For example, here's a story of one old lady — Rachel, 92 years old. I talked to her in Anatevka. In 1941, as a girl, she jumped into the last [carriage], was pushed in there by someone, and thus she escaped the Holocaust. Then she fled from the German army. And now she was fleeing Ukraine from Russia. At 92! I learned a few days ago that she had finally arrived in Munich, where she had a daughter. And she died there. She died fleeing a second time. The whole world should know this story.
I turned to the Russians. I believe that they are accomplices in the crime, those who allow themselves to be deceived. Where on Earth did you find Nazis here? It is so disrespectful to yourself to get deceived by those Kiselyovs, Solovyovs and other fascist agitators. I would not call them fascists if I did not see them bombing peaceful cities and peaceful people, dropping bombs on them. Bombs fall all over the place, missiles, howitzers, Grads, Uragans are shot, and whatever else they have there. People stood in line for bread, they were fired upon, they all died. People saw houses destroyed with direct hits right before their eyes. What is this? These are war crimes, they warrant global Nuremberg Trials.
- In Kyiv, the TV tower on Dorohozhychi was shelled, next to Babyn Yar…
- The TV tower stands in Babyn Yar. The fact that the projectile hit the TV tower means it has already hit Babyn Yar. It bounced off the TV tower and hit the territory of Babyn Yar, because everything around it is Babyn Yar. This is very symbolic. And in Kharkiv, a rocket hit the roof of a synagogue. They allegedly set out to liberate someone, but they only bring destruction. Whom are they liberating? The refugees from Chernihiv who came here? They have lost their homes, they do not know where to go next, they are suffering.
These Russian occupiers must liberate everyone from themselves, the entire cultural world of civilization. I kept silent until I saw that these were war crimes that must be stopped at all costs. With my addresses, I mostly target the Russians, hoping to “dezombify” those brainwashed zombies.
- Is there any reaction? People showed me correspondence with Russian relatives – they do not believe in what is happening in Ukraine. For example, a sister writes to her brother that she is being bombed, but her brother does not believe a word she says.
- It’s their fault that they do not believe it. The German people, when they were told that there was Babyn Yar, they also refused to believe it. Either they didn't believe it, or they were zombies. Even after the war, they still can’t wash themselves clean, can’t complete the lustration, putting on sack-cloth and ashes.
It is sad that this is happening for the second time. Under Stalin, "enemies" were shot, then the next in line. The fact that they [the Russian regime] have not been cleansed is a big problem. As well as the fact that the Communist Party was not tried for all Stalin's crimes and atrocities.
- Then why do you address the Russians?
- There are Russian Jews, many of whom are also brainwashed. But some people started calling me and sympathizing, they started to open up. I believe that they need to open their eyes, the more they open, the faster they will stop. I explain that everyone who is silent now, who is not protesting, is responsible for complicity in the crime.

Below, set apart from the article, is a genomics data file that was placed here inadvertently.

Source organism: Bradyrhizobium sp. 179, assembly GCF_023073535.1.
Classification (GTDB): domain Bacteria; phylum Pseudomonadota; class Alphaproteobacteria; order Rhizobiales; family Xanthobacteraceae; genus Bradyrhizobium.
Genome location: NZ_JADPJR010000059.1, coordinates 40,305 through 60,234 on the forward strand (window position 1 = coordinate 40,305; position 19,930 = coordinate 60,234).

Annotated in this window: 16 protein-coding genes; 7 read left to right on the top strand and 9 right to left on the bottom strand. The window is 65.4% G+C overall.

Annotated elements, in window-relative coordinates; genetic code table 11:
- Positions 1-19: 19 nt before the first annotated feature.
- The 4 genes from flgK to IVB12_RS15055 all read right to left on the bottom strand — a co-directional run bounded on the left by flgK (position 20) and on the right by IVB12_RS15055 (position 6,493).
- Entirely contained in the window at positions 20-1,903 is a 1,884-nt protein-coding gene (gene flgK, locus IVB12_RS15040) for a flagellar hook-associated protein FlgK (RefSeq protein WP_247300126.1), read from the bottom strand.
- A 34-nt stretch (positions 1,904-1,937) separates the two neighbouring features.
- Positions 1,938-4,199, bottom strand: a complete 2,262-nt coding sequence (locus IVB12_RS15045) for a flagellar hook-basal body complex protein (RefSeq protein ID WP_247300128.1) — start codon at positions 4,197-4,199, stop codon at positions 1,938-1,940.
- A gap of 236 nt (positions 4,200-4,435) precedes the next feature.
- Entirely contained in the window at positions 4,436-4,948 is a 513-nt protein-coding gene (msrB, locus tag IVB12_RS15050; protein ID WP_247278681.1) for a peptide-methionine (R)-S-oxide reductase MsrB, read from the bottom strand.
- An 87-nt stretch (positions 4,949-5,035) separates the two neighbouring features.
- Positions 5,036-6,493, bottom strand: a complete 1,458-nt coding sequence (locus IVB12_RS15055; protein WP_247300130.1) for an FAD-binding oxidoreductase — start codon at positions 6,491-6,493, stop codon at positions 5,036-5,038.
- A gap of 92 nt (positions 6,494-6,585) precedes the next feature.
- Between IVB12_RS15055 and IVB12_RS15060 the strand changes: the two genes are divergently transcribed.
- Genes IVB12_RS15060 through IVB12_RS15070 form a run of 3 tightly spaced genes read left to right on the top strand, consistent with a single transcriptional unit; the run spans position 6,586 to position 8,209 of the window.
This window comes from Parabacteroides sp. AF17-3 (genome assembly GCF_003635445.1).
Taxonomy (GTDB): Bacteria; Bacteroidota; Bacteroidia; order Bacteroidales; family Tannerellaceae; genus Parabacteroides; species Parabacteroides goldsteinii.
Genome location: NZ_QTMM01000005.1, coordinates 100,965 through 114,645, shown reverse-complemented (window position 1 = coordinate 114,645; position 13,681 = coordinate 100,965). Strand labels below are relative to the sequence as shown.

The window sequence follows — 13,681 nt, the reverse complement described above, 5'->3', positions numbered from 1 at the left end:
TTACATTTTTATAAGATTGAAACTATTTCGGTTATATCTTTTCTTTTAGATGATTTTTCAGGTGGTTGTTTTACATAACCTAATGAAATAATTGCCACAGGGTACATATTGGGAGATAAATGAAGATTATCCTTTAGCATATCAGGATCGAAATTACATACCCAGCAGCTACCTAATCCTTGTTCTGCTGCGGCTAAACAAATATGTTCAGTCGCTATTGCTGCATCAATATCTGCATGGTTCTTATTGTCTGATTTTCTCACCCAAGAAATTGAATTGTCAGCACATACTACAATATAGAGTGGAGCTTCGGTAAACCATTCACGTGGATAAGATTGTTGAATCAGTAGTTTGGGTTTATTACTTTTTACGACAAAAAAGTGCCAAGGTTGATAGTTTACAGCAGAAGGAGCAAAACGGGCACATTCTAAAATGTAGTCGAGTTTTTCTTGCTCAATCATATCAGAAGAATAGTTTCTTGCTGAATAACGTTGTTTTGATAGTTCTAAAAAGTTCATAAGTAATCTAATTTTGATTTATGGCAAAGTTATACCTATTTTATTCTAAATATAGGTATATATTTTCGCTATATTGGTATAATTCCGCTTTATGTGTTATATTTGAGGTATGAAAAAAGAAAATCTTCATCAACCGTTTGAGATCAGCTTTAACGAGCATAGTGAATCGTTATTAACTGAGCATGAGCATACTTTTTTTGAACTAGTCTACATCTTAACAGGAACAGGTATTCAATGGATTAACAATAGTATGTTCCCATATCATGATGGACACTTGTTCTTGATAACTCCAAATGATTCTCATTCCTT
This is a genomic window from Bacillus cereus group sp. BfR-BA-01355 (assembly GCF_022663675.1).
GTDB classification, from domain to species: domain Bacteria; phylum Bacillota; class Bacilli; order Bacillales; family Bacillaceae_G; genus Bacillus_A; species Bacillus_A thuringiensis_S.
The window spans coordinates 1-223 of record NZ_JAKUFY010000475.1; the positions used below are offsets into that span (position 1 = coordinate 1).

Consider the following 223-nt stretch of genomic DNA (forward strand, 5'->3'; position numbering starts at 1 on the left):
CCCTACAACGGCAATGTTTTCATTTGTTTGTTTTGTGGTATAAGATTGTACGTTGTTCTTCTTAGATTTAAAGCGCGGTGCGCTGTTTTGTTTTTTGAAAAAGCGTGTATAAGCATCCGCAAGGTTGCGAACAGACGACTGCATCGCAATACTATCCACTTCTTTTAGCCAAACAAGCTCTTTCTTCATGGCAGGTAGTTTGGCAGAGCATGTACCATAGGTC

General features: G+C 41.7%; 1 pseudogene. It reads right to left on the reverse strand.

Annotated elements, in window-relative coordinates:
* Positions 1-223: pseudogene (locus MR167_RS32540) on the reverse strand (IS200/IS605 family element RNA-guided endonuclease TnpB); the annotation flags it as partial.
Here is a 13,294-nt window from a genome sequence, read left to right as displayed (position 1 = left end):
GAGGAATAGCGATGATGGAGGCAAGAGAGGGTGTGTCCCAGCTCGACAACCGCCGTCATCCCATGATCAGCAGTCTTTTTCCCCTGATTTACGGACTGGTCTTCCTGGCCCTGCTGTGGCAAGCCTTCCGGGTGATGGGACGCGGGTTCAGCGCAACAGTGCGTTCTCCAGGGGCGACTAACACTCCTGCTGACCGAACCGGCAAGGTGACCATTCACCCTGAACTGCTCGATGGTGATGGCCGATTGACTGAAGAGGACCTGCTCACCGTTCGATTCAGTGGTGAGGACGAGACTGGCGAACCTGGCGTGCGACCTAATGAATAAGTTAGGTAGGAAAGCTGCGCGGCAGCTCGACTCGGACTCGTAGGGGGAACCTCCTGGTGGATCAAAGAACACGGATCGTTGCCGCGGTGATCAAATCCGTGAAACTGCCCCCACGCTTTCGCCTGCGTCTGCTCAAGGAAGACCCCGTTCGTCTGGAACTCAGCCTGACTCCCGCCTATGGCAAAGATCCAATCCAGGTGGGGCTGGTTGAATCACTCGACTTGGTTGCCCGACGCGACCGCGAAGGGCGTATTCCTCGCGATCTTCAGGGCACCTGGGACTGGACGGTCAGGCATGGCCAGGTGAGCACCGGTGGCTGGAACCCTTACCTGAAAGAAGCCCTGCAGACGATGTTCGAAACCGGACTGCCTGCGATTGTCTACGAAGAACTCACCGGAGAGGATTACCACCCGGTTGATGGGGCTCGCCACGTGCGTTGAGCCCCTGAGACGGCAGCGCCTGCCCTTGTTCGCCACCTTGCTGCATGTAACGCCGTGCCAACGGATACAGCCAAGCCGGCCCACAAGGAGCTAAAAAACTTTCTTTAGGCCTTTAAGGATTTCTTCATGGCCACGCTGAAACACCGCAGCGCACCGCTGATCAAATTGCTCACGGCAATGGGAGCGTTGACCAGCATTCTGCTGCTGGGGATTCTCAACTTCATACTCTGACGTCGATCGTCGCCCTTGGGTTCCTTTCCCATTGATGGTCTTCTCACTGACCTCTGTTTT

- You are staying in Kyiv. There is also shelling here, the remnants of a rocket strike somewhere almost every night. Didn't you consider moving to a safer place?
- I believe that a person should be where he should be. To be frank, I evacuated my family far away – to Israel. Until I evacuated my little grandchildren, and I had many of them, while they were under fire, I could neither eat nor drink. When they left, I was no longer scared. You see that you are needed here, that there are people left here who need help and have morale lifted. If they see that the rabbi has left, it would mean things have turned sour. The reason I’m not leaving Kyiv and Ukraine is that I want to make it clear that everything will be fine.
- There is a lot of criticism of the state of Israel in Ukraine right now: visa-free travel for Ukrainians has been abolished, and it is not reacting sharply enough to Moscow's military aggression. What can you say?
- Concerning the visa regime. I signed a letter – more than 80 famous Jews signed it and so did I – asking them to rectify the situation.
On the one hand, I understand Israel. Israel is in a difficult situation, it is fighting for its own existence. Putin is blackmailing Israel with Syria, Hezbollah, and Iran. It's all complicated. But I said: give us the Iron Dome [Israel's famous air defense system] missile defense – this is about the defense and protection of civilians. This is not an offensive weapon. Israel refuses to give it because Putin is pressuring them in this respect too.
- And whom did you ask for the Iron Dome?
- Almost every day, I speak on Israeli television, on the radio – I was open about everything in prime time, on central television. I said Putin disregards your opinions regardless. Russia votes against Israel at the UN. Putin receives all sorts of enemies of Israel – Hamas, Hezbollah – he claims that those are his friends. I disagree with the status quo, but I am not the Israeli government.
When people leave Ukraine and are hesitant about where to go, I tell them right away: don't try to go to Israel. Israel is not ready to accept refugees, even Jews have problems. I solve problems here on a daily basis, people call me and complain about bureaucracy. I advise them to go to Europe, who are ready to receive people there now.
I hope that the war will end very soon and all people will return to Ukraine. Without realizing it, Putin united the people of Ukraine, the whole people, absolutely everyone, different nationalities and religions. I think that Ukraine will be rebuilt and will probably become one of the most successful states.